7. CLOVERS ARE USELESS AND SHOULD BE WEEDED OUT IMMEDIATELY.

First of all, that's very mean. For a long time, clover has been considered a weed that should be removed from lawns, but nowadays, more people are embracing them and keeping them around. Come on, guys, join the clover movement. Clovers are both drought tolerant and unpleasant to pests. Plus, they help fertilize along through nitrogen fixation. They get nitrogen from the air and store it in their roots and that's pretty cool.

8. YOU SHOULD REMOVE CLIPPINGS AFTER MOWING THE LAWN.

Grass cycling is actually recommended. The leftover lawn clippings can do about 25 percent of fertilization for your lawn. This makes sense when you consider the properties of grass. It's like 80 percent water, plus a bunch of fertilizing nitrogen and grass cycling is super good for the environment, as that means there's less grass clippings taking up space in landfills.

9. WEARING CLEATS WHILE MOWING WILL HELP AERATE THE LAWN.

In theory, this makes sense, but most cleats in golf shoes have spikes shorter than half an inch. That's barely enough to make an impact in your lawn. Plus, according to experts, 5% of a lawn must be aerified for it to actually count. A typical person in cleats who's pushing a lawn mower around will only impact around .04% of the yard.

10. MOLES, ANTS, AND/OR WORMS ARE RUINING MY LAWN.

Speaking of aeration, moles actually aerate your lawn better than you can do with your cleats. Also, contrary to popular belief, moles aren't eating your grass or its roots. They're just searching for insects to eat. That's just kind of what they do, so maybe they're ruining the appearance of your lawn, but they're keeping it healthy at the same time. As for ants, they help aerate your lawn too, plus they help with water infiltration. Worms do the same thing and they leave behind lots of useful phosphorus. Plus, they're, like, kind of cute. I mean, they're gross, but they're in a cute way.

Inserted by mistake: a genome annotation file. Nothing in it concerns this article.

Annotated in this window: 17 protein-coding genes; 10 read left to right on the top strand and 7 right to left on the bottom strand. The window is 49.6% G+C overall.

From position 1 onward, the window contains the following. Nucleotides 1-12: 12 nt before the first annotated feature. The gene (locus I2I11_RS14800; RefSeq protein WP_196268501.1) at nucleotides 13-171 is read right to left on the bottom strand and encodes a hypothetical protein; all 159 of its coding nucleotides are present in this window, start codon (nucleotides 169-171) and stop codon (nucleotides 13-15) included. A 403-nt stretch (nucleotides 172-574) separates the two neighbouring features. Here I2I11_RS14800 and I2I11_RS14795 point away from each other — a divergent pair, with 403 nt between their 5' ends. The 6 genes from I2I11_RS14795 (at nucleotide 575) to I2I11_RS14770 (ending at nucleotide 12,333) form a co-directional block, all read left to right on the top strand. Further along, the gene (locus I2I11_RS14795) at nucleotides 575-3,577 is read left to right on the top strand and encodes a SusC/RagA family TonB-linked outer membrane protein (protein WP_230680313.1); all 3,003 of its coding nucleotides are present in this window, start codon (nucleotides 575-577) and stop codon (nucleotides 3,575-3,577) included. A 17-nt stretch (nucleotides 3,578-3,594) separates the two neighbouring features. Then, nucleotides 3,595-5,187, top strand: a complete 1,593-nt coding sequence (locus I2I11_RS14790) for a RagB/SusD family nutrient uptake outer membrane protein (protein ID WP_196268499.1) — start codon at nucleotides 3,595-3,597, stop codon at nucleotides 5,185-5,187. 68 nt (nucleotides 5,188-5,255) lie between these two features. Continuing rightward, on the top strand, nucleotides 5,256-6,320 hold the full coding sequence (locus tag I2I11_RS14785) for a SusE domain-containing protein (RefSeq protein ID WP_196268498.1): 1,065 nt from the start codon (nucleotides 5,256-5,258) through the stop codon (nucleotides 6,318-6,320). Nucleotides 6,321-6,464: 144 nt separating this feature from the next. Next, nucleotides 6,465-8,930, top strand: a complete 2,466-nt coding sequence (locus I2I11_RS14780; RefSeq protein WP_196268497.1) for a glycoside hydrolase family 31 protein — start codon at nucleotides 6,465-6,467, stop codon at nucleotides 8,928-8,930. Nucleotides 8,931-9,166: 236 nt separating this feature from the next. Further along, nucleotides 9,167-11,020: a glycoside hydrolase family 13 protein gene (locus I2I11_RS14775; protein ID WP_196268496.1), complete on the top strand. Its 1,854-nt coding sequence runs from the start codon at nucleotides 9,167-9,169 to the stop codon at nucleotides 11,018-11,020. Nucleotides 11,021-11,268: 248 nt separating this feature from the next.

Thanks for watching Misconceptions on Mental Floss on YouTube, which is made with the help of all these wonderful people. If you have a topic for an upcoming Misconceptions episode that you would like to see, leave it in the comments below and we'll take a look at it and I'll see you next week. Bye.

[Images and footage provided by Shutterstock.]

What's the Difference Between a Break and a Fracture?

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iStock.com/belterz

A lot of people tend to think that breaking a bone is worse than fracturing it—or perhaps they believe it's the other way around. Others may think of a fracture as a specific kind of break called a hairline crack. However, as Arkansas-based orthopedic surgeon Dr. C. Noel Henley points out in the YouTube video below, these are all common misconceptions. A fracture and a break are actually one and the same.